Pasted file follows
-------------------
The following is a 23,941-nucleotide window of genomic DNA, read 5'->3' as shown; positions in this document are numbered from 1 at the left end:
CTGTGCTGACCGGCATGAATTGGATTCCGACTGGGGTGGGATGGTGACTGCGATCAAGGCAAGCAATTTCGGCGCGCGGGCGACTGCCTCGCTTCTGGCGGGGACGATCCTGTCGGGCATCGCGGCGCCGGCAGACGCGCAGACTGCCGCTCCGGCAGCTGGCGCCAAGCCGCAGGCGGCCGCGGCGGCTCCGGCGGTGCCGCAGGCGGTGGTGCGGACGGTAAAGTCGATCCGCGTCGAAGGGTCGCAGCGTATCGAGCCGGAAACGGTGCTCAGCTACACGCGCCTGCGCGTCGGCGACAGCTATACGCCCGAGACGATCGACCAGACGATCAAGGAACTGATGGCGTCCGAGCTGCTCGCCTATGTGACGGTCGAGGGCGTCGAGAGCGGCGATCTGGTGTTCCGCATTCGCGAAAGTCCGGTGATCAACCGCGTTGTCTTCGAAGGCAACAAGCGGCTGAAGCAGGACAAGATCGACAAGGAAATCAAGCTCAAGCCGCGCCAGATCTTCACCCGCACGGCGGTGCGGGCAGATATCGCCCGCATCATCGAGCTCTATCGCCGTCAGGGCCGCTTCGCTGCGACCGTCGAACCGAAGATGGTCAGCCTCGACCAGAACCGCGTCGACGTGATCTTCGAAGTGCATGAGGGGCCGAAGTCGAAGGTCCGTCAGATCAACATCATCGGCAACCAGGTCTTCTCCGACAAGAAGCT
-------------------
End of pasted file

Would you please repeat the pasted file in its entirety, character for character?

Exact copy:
The following is a 23,941-nucleotide window of genomic DNA, read 5'->3' as shown; positions in this document are numbered from 1 at the left end:
CTGTGCTGACCGGCATGAATTGGATTCCGACTGGGGTGGGATGGTGACTGCGATCAAGGCAAGCAATTTCGGCGCGCGGGCGACTGCCTCGCTTCTGGCGGGGACGATCCTGTCGGGCATCGCGGCGCCGGCAGACGCGCAGACTGCCGCTCCGGCAGCTGGCGCCAAGCCGCAGGCGGCCGCGGCGGCTCCGGCGGTGCCGCAGGCGGTGGTGCGGACGGTAAAGTCGATCCGCGTCGAAGGGTCGCAGCGTATCGAGCCGGAAACGGTGCTCAGCTACACGCGCCTGCGCGTCGGCGACAGCTATACGCCCGAGACGATCGACCAGACGATCAAGGAACTGATGGCGTCCGAGCTGCTCGCCTATGTGACGGTCGAGGGCGTCGAGAGCGGCGATCTGGTGTTCCGCATTCGCGAAAGTCCGGTGATCAACCGCGTTGTCTTCGAAGGCAACAAGCGGCTGAAGCAGGACAAGATCGACAAGGAAATCAAGCTCAAGCCGCGCCAGATCTTCACCCGCACGGCGGTGCGGGCAGATATCGCCCGCATCATCGAGCTCTATCGCCGTCAGGGCCGCTTCGCTGCGACCGTCGAACCGAAGATGGTCAGCCTCGACCAGAACCGCGTCGACGTGATCTTCGAAGTGCATGAGGGGCCGAAGTCGAAGGTCCGTCAGATCAACATCATCGGCAACCAGGTCTTCTCCGACAAGAAGCT